710 X. ON THE STRUCTURE OF 'MATTER' 

Only practice can show which definition is more workable or more fruitful in results. In the matrix calculus the definition of Cayley is generally accepted, as it has led to the most workable results. It was based on considerations of the composition of linear tranformations.
The definition is approximately as follows: The product ab of two square matrices of the »th order gives a square matrix of the nth order in which the element which lies in therow andcolumn is obtained by multiplying
each element of therow of a by the corresponding element of the jth
column of b and adding the results.
If we denote by a,, and &<, the elements in the f'th row and jth column of a and b respectively, then by definition the element (ij) of our product ab would give,
(5) and the (i,j) element in the matrix ba would be
(6)
In general, the quantities (5) and (6) are not equal and therefore we see that the multiplication of matrices is, in general, not commutative. The order in which we perform our multiplication is of importance and ab is not generally equal to
It should be noticed that the vector calculus has made us familiar with new operations which differ from arithmetical operations. For instance, the sum of two vectors differs in general from the arithmetical sum and is defined by the law of the parallelogram (see Chapter XXXIII). This definition is more general, and the arithmetical definition expresses only the particular case in which the vectors have one direction. Similarly, the noncommutative law of multiplication corresponds more closely to vector multiplication than to arithmetical multiplication.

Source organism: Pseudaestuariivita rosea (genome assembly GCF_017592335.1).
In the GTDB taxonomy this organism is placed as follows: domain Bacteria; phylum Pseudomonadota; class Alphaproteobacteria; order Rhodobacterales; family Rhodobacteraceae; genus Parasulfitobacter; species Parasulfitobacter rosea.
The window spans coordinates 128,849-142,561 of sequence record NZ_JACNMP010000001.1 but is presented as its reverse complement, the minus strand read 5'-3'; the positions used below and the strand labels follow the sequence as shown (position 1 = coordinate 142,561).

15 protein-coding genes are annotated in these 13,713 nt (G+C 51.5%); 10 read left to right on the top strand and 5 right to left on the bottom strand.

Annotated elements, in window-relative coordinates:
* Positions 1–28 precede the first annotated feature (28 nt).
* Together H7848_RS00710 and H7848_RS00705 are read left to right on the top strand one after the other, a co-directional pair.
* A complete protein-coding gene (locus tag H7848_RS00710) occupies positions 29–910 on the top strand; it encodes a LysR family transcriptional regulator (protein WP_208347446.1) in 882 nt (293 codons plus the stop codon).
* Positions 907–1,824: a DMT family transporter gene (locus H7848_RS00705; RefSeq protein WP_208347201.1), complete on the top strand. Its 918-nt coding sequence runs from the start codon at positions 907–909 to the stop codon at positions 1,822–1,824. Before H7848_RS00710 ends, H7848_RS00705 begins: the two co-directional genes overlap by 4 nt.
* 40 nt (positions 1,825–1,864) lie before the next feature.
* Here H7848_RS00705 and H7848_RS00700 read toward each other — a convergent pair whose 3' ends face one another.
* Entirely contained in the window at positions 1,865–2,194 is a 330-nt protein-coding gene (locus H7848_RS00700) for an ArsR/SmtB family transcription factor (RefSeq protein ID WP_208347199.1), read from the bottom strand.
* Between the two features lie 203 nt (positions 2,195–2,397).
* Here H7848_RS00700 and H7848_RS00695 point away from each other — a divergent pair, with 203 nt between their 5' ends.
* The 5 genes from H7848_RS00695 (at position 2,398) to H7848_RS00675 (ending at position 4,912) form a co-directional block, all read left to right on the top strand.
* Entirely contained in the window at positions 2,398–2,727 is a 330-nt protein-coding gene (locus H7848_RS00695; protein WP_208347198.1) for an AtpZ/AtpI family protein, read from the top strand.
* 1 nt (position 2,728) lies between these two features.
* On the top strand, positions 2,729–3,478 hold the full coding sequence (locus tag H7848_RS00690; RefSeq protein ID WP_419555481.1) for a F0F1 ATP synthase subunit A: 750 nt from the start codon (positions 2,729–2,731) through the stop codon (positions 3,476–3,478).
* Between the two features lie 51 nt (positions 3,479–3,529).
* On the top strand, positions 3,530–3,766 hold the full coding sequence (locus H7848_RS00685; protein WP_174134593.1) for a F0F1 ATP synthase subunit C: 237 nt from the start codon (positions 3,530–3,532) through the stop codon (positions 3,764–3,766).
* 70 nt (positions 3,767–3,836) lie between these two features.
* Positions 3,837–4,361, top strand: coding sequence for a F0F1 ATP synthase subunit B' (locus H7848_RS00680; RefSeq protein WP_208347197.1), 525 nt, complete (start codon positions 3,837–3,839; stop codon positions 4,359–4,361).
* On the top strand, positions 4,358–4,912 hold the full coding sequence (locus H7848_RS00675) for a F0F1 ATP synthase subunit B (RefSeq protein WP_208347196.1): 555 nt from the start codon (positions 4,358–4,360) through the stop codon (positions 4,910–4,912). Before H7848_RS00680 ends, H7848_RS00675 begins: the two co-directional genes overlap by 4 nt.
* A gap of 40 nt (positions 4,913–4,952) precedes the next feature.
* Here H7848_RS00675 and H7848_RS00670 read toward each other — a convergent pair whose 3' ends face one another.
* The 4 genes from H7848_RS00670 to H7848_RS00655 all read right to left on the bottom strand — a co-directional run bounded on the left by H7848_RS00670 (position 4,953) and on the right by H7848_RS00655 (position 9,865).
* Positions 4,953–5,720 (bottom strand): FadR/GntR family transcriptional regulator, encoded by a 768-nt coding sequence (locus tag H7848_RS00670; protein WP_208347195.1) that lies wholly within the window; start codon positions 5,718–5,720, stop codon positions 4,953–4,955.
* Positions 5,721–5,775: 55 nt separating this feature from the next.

We will not go further into the details of the matrix calculus, which is a welldeveloped mathematical discipline with a large literature, but will emphasize some methodological points of importance.
One of the main applications of the theory of matrices is found in the subject of linear transformations.
In mathematics, instead of using the given variables, we very often introduce new variables which are functions of the old. Such transformations, or change of variables, are particularly simple and important when the functions in question are homogeneous and linear.
If xi, Xi.....x_{n} represent the original variables, and X\, . . . , x_{n}' the
new variables, we have, by definition, the formulae of transformations: 







The square matrix made up of the coefficients is called the matrix of the transformation and the determinant is called the determinant of the transformation and is completely determined by the matrix. We have already seen the importance of linear equations and linear transformations in physics and therefore in